And what about the family in the comfortable rental home, with a quinceañera photo on proud display? Dad is a painter but hasn't worked in months. His wife snags odd jobs cleaning houses. They asked for food and a gift for their 6-year-old, "so she can have a Christmas, like they gave her brothers and sisters," Gilbert said.
She registered them as "needy" too but predicted they would be "truly needy" when Christmas rolls around next year.
The day put a face on economic woes. It turned politics personal.
I can imagine the computers booting up, the comments headed for our message board. Because illegal immigration was the elephant in those tiny living rooms.
Many of the people we interviewed were men without papers who can't find jobs; women who've lived here for 10 years but still needed translators. Those are facts. But I saw faces. And I wasn't the only volunteer who came away chastened.
"It didn't feel right," said Matt Clark, a freshman at Cal State Northridge who volunteered with three friends pledging Pi Kappa Alpha. "To go through their houses and see what they don't have, that was a little awkward for us. It was pretty crazy — three families, 15 people, living in one house. I can't imagine their experiences."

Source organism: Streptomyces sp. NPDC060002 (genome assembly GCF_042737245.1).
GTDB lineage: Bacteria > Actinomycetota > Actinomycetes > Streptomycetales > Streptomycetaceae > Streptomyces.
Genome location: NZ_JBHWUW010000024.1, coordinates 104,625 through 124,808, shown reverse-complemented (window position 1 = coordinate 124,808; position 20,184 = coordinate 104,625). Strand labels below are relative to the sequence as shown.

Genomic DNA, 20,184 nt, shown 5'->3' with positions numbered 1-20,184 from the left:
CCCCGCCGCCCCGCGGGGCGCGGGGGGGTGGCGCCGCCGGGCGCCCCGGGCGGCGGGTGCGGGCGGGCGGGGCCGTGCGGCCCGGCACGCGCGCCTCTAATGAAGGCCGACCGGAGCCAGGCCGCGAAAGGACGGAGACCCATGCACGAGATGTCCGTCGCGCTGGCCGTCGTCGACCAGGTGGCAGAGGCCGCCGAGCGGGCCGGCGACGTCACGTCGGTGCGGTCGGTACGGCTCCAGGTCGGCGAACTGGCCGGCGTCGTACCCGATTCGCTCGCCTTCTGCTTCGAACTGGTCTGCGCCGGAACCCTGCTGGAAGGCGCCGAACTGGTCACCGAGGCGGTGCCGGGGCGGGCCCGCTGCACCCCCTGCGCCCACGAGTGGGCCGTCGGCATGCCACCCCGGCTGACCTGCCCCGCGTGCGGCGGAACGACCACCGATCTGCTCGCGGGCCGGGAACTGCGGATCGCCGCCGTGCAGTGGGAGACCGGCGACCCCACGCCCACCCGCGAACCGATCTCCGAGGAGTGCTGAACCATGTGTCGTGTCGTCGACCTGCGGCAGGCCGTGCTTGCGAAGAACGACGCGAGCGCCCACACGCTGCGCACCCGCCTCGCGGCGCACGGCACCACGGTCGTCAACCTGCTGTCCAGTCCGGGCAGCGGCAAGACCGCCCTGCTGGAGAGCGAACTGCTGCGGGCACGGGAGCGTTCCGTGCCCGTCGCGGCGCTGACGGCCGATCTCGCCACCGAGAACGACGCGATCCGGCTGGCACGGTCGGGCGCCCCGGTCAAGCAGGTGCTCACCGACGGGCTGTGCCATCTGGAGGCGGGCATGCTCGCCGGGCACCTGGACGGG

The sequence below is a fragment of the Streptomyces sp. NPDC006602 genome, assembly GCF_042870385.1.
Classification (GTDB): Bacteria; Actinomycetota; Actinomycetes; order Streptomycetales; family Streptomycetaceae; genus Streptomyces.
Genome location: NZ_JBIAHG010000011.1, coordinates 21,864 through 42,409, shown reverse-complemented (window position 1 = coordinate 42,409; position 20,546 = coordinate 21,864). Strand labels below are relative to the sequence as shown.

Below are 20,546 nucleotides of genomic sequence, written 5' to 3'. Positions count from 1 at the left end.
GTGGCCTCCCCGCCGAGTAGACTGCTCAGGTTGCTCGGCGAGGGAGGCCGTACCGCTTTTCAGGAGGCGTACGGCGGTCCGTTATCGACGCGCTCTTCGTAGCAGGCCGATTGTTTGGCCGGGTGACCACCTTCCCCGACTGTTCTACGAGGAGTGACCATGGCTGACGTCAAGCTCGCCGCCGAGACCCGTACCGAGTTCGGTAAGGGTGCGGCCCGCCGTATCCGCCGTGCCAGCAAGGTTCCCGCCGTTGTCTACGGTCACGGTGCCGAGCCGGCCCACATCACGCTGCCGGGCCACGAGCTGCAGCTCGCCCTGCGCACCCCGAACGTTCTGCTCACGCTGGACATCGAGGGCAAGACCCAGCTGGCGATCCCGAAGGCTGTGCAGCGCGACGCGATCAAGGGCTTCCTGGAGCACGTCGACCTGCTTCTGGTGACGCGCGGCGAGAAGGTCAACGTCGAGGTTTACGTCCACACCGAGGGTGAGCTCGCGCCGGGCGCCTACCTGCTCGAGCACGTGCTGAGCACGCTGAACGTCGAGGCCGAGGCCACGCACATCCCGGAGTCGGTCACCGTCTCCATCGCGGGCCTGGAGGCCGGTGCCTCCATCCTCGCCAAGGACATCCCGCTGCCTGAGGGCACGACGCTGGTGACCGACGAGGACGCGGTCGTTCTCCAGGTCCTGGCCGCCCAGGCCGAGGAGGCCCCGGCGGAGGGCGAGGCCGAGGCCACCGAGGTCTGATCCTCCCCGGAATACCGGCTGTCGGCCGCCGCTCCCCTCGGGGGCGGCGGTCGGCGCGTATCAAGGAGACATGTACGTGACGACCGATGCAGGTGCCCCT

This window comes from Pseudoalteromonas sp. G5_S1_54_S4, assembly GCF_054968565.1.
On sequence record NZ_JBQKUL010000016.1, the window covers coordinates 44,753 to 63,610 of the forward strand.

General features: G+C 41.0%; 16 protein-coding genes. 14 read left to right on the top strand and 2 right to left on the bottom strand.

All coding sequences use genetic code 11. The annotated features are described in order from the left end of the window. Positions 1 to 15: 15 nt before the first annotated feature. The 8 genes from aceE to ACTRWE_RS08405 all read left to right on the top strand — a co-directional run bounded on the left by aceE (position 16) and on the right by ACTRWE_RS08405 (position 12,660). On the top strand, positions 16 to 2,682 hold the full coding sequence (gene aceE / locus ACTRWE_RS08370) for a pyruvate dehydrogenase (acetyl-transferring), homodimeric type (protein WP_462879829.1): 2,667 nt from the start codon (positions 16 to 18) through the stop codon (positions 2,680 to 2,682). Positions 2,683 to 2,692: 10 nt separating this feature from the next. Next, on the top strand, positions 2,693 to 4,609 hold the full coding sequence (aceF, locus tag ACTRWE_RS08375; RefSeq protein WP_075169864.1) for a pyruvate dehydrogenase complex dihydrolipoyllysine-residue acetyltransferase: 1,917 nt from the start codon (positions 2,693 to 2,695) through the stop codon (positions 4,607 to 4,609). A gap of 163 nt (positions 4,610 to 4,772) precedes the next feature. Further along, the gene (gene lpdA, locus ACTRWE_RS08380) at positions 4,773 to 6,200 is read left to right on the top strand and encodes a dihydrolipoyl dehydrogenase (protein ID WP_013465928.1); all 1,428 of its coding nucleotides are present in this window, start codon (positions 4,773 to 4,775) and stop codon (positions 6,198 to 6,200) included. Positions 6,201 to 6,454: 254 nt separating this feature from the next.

Clark grew up in suburban Orange County, "conservative in my politics," he said. Now "I probably wouldn't be able to tell somebody that they had to leave the country, to their face."
He learned that it's easy to argue the abstract, but the heart can blur hard lines.
Behind the statistics and slogans and stereotypes, there's a woman living six miles from me, who sleeps on a hard floor in a converted garage, with her arms around a hungry child.